Forsyth County school board OKs racial complaint resolution policy

John Thompson
The Forsyth Board of Education held its regular meeting July 19.(Photo/John Thompson)

(Forsyth County, GA) The Forsyth County Board of Education approved a policy on July 19 that offers a roadmap for parents to complain about possible controversial items being taught in school.

The policy is a result of House Bill 1084 passed by the state General Assembly this year. The bill is known as the Protect Students First Act and was one of many bills passed to give parents more of a say in what is taught at the state’s schools.

Forsyth County Associate Superintendent of Teaching and Learning Lee Ann Rice said Tuesday the system had received many comments about the policy. The policy had to be put in place by Aug.1, Rice said.
Associate Superintendent of Teaching and Learning Lee Anne Rice explained the board's new policy.(Photo/John Thompson)

“The statute is all race based,” said Rice.

Elements of the law passed by the state include not teaching concepts such as:

  • One race is inherently superior to another race
  • The United States is fundamentally racist
  • An individual, by virtue of his or her race, is inherently or consciously racist or oppressive toward individuals of another race

Rice said she received comments from educators who feared they would be unable to teach to the standards.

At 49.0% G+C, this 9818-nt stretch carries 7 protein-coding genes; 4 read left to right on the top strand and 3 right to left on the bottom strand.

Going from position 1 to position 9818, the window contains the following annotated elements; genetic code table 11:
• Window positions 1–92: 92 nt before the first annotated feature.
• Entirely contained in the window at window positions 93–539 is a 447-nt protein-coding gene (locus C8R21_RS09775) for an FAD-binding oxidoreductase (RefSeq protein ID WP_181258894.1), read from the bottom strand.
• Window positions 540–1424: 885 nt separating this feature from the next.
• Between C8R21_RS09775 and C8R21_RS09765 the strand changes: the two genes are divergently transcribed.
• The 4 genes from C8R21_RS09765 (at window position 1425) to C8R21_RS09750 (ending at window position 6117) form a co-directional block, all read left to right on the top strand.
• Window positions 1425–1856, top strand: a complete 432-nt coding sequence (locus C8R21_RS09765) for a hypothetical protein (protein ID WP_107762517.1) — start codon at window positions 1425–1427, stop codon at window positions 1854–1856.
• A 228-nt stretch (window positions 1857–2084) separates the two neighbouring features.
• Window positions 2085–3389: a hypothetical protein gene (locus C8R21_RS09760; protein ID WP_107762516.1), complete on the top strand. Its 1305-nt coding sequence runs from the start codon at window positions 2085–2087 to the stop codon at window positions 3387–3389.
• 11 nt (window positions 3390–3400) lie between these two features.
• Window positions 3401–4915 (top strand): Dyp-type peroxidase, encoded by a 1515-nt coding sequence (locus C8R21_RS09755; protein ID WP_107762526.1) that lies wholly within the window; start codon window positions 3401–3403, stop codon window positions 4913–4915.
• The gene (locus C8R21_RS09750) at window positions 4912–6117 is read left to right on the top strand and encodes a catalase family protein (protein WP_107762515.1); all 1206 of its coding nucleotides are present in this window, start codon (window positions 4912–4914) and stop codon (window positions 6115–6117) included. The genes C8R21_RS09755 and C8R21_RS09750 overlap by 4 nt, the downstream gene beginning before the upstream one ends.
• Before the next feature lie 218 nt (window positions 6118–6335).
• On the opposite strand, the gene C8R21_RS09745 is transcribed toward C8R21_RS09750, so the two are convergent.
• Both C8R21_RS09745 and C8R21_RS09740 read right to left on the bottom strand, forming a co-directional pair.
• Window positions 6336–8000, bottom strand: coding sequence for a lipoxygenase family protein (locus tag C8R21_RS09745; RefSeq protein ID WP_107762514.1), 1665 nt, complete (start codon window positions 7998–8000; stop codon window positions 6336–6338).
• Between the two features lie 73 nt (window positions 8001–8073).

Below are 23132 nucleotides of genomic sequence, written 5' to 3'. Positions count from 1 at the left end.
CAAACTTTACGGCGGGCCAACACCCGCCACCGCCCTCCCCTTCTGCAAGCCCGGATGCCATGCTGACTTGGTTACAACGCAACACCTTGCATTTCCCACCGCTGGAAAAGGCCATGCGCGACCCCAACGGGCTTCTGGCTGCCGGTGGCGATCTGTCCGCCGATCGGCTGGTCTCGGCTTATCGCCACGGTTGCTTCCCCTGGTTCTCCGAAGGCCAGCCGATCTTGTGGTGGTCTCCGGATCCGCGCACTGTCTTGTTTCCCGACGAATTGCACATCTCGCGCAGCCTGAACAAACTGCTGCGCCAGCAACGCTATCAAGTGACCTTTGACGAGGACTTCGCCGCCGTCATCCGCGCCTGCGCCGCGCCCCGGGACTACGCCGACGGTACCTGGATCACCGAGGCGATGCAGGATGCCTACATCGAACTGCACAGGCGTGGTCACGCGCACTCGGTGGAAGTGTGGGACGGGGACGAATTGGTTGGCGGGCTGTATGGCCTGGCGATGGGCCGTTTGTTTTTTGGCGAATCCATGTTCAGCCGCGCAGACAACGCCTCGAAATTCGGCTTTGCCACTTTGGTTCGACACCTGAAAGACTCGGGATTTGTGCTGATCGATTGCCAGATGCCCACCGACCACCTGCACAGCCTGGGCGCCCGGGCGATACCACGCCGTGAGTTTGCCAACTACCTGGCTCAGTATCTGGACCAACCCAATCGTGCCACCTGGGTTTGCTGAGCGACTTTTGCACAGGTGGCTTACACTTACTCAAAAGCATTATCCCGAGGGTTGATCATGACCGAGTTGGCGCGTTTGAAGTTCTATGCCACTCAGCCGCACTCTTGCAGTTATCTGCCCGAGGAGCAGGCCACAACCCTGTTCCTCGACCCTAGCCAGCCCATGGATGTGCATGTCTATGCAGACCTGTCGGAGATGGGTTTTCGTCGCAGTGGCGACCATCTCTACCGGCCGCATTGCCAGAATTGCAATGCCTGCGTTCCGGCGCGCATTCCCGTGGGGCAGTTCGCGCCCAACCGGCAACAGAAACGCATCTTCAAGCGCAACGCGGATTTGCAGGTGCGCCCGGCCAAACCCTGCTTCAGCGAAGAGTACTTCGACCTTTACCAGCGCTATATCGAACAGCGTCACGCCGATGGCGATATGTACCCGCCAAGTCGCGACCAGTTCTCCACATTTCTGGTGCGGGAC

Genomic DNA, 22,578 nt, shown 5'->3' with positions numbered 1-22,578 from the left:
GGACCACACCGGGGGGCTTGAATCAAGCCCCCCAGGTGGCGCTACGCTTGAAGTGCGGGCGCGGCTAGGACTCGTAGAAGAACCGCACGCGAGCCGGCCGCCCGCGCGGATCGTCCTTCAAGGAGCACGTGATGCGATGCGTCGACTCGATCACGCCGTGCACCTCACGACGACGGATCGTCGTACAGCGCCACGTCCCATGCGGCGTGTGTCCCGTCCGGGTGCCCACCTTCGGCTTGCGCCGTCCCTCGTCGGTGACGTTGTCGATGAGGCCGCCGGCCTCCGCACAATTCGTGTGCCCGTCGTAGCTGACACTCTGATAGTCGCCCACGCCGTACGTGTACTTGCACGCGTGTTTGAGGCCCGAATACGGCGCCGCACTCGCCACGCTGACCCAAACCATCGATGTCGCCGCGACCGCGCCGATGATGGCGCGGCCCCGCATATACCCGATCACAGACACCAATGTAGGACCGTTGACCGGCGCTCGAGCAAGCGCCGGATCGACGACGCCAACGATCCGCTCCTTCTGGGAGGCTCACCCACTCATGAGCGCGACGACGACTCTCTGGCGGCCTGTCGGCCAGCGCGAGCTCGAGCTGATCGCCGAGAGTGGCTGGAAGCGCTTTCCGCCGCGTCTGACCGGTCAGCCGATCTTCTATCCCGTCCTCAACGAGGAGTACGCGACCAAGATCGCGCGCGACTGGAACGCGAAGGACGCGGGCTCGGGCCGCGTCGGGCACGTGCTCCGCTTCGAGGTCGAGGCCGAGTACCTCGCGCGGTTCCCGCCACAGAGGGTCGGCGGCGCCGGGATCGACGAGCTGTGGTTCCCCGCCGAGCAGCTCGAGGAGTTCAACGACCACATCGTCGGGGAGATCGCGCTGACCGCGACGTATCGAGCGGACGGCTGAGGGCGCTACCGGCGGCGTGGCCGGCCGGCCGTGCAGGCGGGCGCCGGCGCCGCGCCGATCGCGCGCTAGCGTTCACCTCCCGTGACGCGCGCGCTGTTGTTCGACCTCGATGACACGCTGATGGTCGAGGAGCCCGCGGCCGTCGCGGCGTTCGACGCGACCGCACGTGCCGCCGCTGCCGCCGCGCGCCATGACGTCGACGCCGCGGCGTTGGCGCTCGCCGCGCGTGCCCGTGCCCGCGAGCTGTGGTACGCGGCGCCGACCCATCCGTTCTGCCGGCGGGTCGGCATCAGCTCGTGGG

She said teachers are free to teach the subjects as long as they do not include their personal beliefs in the lesson.

Rice said another group of comments came from parents wanting to review the instructional materials.

“That is actually covered under House Bill 1178 and allows parents to review instructional materials,” she said.

Parents can find the instructional materials on the district’s website.

The final comments concerned whether people were aware of the consequences of violating the policy. Rice said the consequences are spelled out in the policy, including a review by the principal and superintendent. She emphasized an early way of defusing the problem.

“Reach out to our teachers to have a conversation,” she said.

The policy was drawn according to the state standards.

“The key is that personal beliefs should not be involved in teaching,” Rice added.

Superintendent of Education Dr. Jeff Bearden reiterated that if parents have an issue they should talk to the teacher.

“99 percent of the issues can be resolved there,” he said.

To view the complete policy, visit here.

If you have a news tip in Forsyth County, contact John Thompson at

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